Cerebrum | Teen Ink


March 14, 2011
By TJRoeds BRONZE, Albany, Ohio
TJRoeds BRONZE, Albany, Ohio
3 articles 0 photos 7 comments

Apraxia attacks you after damage to the cranial nerves.
It overtakes you with a single curve.
Struggle to recover what little of this world you have learned.
Privative a praxis is the axis on which it swerves.
It's so easy to turn.
But to think you might be burned if you have the will but not the way.
That's a sad day.
Through trial and tribulation you might see the results you've yearned.
Don't let their clouds hide your sunny day.

But never forget this to your dying breathe.
Stupid is a word.
That's true enough to say.
You should refuse to use it any way.
Any day.
Just because it's there doesn't mean that it is right.

Lying hidden behind their...
Well to say it kindly.
Their minds aren't laying idly.
...Their disorder is a mask that suffocates
Their condition, even while on their mission.
Evaluate your position.
Begin to start your engines.

Broca had it right when he found that they might,
with their power of will to fight.
Overcome their affliction with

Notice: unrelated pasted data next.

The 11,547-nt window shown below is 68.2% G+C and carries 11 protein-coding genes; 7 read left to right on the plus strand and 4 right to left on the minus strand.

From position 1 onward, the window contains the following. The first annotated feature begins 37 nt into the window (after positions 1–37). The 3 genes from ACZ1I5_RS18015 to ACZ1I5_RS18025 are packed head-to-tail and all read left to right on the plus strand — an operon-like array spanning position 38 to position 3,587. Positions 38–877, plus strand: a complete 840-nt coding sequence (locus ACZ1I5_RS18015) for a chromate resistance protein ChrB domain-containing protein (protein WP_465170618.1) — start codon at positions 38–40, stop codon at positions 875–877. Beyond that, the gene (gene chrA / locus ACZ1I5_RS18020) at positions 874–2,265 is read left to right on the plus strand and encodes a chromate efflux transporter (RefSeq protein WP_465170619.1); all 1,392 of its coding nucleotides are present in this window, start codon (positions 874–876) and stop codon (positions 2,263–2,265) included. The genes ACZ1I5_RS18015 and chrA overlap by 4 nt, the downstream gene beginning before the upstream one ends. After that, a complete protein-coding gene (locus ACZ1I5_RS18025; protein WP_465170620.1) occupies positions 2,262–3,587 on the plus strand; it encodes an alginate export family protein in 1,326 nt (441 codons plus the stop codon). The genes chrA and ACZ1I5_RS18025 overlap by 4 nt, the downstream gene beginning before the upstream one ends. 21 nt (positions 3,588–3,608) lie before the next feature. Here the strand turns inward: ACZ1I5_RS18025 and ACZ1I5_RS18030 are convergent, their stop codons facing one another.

an almost certain fruition.

I hope your on the same page.
Forget the haze.
Take it up Billy Mays.
Don't forget to smile every once in a while.
You never know who may be looking.
No sense in hooking it.
A smile can go a mile for one who is troubled.
Even though it is subtle the effect is doubled.
To know someone cares is like a double dare.
Happiness is deeper than the skin.

The author's comments:
What inspired me was the people around me at school. There are a great many kids and adults that have mental disorders and they are happy. Happy just to see people who treat them kindly and offer them a smile, a word of encouragement, they are like everyone else. We don't want to admit it, but we all crave acceptation (even those that claim to not care.)

I just hope that people stop to think next time they call someone or something stupid, or another name that's just as bad. I hope the next time they can think before they say it. Also to know that they can affect people (not just those with Apraxia or any other disorder, but all people) in a positive way by simple meaningful gestures. A simple flutter of a butterfly wing. A single droplet of water. A ripple.

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